Opinion

Opinion | Stephen Kinzer

With Syria announcement, Trump confronts his own militarist cabal

FILE -- President Donald Trump meets with his Cabinet, at the White House in Washington, Oct 17, 2018. Even for some Republicans, the resignation of Defense Secretary Jim Mattis was a deeply unsettling prospect, especially after Trump rejected a deal to keep the government running and announced a troop withdrawal in Syria without consulting allies or warning Congress. (Doug Mills/The New York Times)
Doug Mills/New York Times
President Trump.

An enemy of American foreign policy is secretly embedded at the highest level of the Trump administration. This lone figure cleverly hides his subversive views. He pretends to endorse the national security team’s snarling, bomb-everyone-yesterday aggressiveness, but his heart is not in it.

Could that be President Trump himself? His startling announcement that he will pull American troops out of Syria is the best foreign policy decision he has made since taking office — indeed, just about the only good one. It contradicts a geopolitical principle that is gospel in Washington: Wherever the United States deploys troops, we stay until we get what we want. Trump seems to recognize this as a recipe for permanent war and occupation. His announced withdrawal from Syria reflects his inner identity as a foreign policy skeptic. It also places him in open rebellion against the interventionist consensus that has long shaped America’s approach to the world.

Trump has never hidden his disdain for foreign wars. “Let’s get out of Afghanistan,” he tweeted during his campaign. In one presidential debate he dared to utter the unspeakable truth that invading Iraq was “the worst single mistake in the history of this country.” When a recent interviewer asked him about the Middle East, he mused, “Are we going to stay in that part of the world?” and concluded: “All of a sudden it gets to a point where you don’t have to stay there.” This month he promoted his infrastructure program by declaring, “After having foolishly spent $7 trillion in the Middle East, it is time to start rebuilding our country!”

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Now, for the first time, Trump is turning the instincts behind those words into action. The militarist cabal that surrounds him will struggle to withstand the assault.

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Trump’s new hands-off policy toward Syria would be a complete reversal of what Secretary of State Mike Pompeo and national security adviser John Bolton have been trying to do since they began their fire-breathing reign last year. “We are there until the ISIS territorial caliphate is removed and as long as the Iranian menace continues throughout the Middle East,” Bolton recently thundered. Pompeo promised American troops would stay until Iran withdrew “all forces under Iranian command throughout the entirety of Syria.”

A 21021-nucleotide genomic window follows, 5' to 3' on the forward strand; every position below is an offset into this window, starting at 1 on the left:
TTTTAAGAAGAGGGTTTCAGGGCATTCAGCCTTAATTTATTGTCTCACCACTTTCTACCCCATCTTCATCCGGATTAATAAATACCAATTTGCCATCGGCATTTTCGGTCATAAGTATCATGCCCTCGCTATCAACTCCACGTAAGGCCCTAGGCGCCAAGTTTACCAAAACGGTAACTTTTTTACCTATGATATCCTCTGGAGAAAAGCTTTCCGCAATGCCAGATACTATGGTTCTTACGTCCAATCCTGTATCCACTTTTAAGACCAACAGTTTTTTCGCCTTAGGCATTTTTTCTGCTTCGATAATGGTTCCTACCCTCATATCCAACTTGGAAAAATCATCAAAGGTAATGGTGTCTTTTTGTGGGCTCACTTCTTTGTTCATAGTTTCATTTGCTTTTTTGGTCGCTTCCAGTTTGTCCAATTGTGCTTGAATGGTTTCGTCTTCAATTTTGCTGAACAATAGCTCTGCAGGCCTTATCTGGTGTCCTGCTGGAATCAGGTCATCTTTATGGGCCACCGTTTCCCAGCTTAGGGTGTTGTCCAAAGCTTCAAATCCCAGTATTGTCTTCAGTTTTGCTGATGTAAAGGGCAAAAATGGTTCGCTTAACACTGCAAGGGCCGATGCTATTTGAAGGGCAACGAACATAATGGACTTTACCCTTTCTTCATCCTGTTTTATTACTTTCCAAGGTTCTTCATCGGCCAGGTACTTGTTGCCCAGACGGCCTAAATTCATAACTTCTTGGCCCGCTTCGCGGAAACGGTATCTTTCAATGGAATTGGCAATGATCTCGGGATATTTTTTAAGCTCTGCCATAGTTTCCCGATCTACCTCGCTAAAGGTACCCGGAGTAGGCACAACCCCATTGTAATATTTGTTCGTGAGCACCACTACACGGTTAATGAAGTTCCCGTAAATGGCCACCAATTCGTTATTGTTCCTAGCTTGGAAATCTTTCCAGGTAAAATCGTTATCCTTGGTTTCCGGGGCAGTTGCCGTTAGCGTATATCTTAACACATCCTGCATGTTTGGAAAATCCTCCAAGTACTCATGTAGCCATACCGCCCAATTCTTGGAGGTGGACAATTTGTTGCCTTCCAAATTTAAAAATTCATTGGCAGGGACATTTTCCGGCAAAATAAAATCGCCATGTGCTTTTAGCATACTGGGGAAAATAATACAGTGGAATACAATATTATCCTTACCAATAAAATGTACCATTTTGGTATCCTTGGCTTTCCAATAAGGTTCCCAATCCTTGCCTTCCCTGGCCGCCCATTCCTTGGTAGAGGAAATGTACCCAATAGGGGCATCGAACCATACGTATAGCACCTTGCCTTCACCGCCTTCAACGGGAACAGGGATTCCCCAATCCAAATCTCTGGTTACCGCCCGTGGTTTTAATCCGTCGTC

In recent months the US military has been engaged in a major drive, unauthorized by Congress and not even debated in Washington, to consolidate control of eastern Syria — an area twice the size of Massachusetts. The New Yorker reported last month that 4,000 American troops now operate from at least a dozen bases in the region, including four airfields, and that “American-backed forces now control all of Syria east of the Euphrates.”

This enclave was to be a platform from which the United States could project power around the Middle East — and especially against Iran. To assure that the remaining two-thirds of Syria does not stabilize and prosper under government control, the Trump Administration announced plans to block other countries from sending reconstruction aid. James Jeffrey, our special envoy for Syria, declared that the United States would “make it our business to make life as miserable as possible for that flopping cadaver of a regime.”

To all of this, Trump now says something astonishing: Forget it. Fold up the tent. Close the bases. Bring the soldiers home. We’re out of Syria.

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Trump may allow himself to be talked out of his rash decision. It’s happened before. Last year, when Trump announced that he would send more troops to Afghanistan, he said that his “original instinct was to pull out,” but he had agreed to double down instead after aides convinced him that withdrawal “would create a vacuum for terrorists.” Those same aides might now persuade him that he has acted unwisely on Syria as well, and lead him to take back his announced withdrawal.

If Trump sticks to his peacemaking guns — if he indeed withdraws American troops from Syria and scales back American ambitions there — the next step should be to apply the same approach to the entire Middle East. Trump could announce a new policy: the United States will no longer seek to impose its will on any country there — or anywhere else for that matter. If he chooses that path, his decision to withdraw from Syria will prove to have been the beginning of a historic change.

Trump should seize this chance. The ideal figure to make it real — to translate his instincts into a coherent new foreign policy — would be Washington’s most relentlessly anti-interventionist conservative, Senator Rand Paul. Now is the moment for the president to name him secretary of state. That would show obedience to Trump’s deepest instincts. It could also make his announced withdrawal from Syria a true turning point. We would remember it as the moment Trump triumphed over the Trump administration’s foreign policy.

Stephen Kinzer is a senior fellow at the Watson Institute for International and Public Affairs at Brown University.